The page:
2. In respect of the settlement of these cases with Slater & Gordon’s clients, the approach taken acknowledged the difficulties with such historic claims, particularly in cases of intellectual disability, and every effort was made to ensure that a fair, just and compassionate resolution was achieved.
  3. When in the early 1990s a series of complaints of sexual abuse of children by our members came to light, we sought advice from an American based expert, Dr Robert Grant. In 1997 the Provincial, that is the head of the Order, at that time, established an advisory committee to assist him to deal with these complaints. This committee was multidisciplinary and comprised independent members of the psychiatric, psychological, academic and legal professions, together with representatives of the Order and other Religious Congregations with expertise in the handling of complaints of professional misconduct. During this time Ms Michelle Mulvihill was appointed to conduct complaint management and similar services for the Order. Ms Mulvihill played a critical role assisting in the management of complaints during a difficult period in which there had been two major class action settlements extending to most of the Victorian complainant group.
  4. The complaints made with a concurrent significant Police investigation posed many challenges to the Order. Most of the complainants and the persons cared for in our Victorian Institutes suffered from intellectual, behavioural and/or psychiatric disabilities.
  5. At the time, Towards Healing was in its infancy and certainly not set up to deal with a civil class action type of process. Further, we were concerned that in its early stages Towards Healing’s procedures, which involve direct dealings with each victim, were not well suited for claimants with intellectual and other disabilities, who were well represented by Peter Gordon.
  6. As a result, we developed adjunct guidelines to the Towards Healing protocol to assist with the specific practical application of the Order’s response to complaints of sexual abuse. These guidelines represent the experience and developing praxis of the Order over the preceding years.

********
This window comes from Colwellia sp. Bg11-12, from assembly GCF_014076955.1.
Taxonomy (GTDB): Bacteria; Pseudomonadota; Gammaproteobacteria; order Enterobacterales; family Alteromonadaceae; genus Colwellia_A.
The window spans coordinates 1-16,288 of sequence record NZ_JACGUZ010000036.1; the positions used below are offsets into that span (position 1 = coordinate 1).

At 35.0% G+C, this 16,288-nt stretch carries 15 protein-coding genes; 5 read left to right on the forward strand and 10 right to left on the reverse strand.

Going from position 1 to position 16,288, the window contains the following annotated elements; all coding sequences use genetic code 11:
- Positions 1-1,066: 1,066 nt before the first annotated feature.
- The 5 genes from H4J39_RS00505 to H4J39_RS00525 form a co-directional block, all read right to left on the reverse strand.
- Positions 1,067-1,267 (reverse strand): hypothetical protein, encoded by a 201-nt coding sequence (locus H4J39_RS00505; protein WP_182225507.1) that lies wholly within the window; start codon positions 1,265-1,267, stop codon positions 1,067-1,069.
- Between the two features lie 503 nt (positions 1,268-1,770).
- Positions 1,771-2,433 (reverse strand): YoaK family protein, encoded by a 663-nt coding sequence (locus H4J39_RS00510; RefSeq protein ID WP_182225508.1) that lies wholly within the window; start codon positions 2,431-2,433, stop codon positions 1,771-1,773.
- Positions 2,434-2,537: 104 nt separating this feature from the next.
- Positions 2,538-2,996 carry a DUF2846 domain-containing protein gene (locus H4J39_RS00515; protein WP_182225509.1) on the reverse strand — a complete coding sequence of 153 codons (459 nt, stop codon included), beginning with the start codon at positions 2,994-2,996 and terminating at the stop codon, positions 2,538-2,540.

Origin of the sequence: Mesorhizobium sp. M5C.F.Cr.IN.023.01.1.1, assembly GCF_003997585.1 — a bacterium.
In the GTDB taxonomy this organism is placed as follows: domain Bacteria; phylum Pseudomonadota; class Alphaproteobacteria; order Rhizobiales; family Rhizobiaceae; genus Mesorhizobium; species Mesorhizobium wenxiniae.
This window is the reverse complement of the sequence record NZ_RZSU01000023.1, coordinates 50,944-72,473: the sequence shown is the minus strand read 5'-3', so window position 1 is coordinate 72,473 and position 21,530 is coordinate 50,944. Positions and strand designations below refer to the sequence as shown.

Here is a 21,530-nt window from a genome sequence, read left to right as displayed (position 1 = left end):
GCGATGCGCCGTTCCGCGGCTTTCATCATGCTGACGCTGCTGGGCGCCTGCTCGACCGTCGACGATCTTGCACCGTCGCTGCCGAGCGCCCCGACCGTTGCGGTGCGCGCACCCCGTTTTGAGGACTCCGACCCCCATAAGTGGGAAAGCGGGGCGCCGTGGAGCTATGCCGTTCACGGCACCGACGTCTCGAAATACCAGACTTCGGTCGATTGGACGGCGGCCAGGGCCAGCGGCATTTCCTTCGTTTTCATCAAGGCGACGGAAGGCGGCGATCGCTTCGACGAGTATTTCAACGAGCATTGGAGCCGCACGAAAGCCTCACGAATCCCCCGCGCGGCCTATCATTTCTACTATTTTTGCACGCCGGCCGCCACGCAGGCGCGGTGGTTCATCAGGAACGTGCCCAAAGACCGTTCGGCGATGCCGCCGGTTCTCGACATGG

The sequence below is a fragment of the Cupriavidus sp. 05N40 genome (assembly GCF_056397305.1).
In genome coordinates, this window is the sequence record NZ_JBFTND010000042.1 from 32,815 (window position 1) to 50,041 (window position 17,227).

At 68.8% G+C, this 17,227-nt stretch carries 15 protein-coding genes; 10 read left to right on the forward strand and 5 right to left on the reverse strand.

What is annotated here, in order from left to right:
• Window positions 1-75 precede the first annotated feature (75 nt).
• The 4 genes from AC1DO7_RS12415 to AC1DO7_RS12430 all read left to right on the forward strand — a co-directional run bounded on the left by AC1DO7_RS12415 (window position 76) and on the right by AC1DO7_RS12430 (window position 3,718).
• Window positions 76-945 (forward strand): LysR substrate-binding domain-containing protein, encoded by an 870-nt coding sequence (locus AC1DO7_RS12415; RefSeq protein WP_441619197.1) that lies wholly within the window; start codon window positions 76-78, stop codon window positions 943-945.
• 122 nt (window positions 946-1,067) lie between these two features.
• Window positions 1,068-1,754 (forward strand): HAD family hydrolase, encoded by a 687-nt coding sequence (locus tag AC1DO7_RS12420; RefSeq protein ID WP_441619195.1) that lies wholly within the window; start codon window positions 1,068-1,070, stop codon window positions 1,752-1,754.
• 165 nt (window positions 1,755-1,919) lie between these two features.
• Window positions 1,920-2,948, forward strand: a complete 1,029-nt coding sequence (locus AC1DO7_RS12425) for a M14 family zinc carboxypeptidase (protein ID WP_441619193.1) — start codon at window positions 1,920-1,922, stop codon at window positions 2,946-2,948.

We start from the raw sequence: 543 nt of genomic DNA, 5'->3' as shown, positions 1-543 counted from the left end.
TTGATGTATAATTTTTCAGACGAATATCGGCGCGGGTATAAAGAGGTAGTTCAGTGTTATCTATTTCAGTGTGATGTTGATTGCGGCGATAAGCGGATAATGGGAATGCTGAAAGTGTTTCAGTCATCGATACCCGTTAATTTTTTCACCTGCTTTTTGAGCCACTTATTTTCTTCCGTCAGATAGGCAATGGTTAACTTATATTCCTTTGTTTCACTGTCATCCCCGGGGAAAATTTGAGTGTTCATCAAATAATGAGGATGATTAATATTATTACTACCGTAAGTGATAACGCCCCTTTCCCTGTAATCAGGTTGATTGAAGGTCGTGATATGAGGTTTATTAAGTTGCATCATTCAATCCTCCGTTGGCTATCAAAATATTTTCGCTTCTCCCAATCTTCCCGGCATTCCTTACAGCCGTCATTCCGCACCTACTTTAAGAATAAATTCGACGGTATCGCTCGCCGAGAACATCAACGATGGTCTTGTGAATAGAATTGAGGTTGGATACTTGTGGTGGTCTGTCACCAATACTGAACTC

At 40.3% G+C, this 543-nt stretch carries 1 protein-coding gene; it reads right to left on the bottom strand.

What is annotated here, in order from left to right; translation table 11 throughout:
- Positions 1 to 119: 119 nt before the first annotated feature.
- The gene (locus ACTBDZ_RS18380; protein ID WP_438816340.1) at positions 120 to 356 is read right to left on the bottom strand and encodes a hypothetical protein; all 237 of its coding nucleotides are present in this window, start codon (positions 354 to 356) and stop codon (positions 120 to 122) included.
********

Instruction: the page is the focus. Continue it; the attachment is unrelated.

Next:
7. At all times, the Hospitaller Order of Saint John of God has pursued and provided procedural fairness, objective assessment of claims, a humble, compassionate and listening response and independent legal representation for each complainant in its handling of allegations of historical criminal abuse. The costs of each complainant’s legal representation have been borne by the Order as part of any mediated, civil settlement.
  8. Following my appointment as Provincial in 2007 and the resignation of Ms Mulvihill, in 2007 a specialist consulting group that works with government and non-government organisations, Westwood Spice, undertook an independent audit of the Order’s professional standards protocols and praxis.
  9. All requested documents relating to claims and Westwood Spice’s report have been provided to the Committee.


  1. In its submission to this Parliamentary Inquiry, Broken Rites (Australia) Collective Inc. makes allegations which we refute vigorously. We are greatly troubled that unsubstantiated claims were reported by the media as fact. This has seriously damaged the reputation of the Order. It has caused great personal distress to members of the Order, staff and clients of the services provided by Saint John of God Healthcare, and members of the broader community.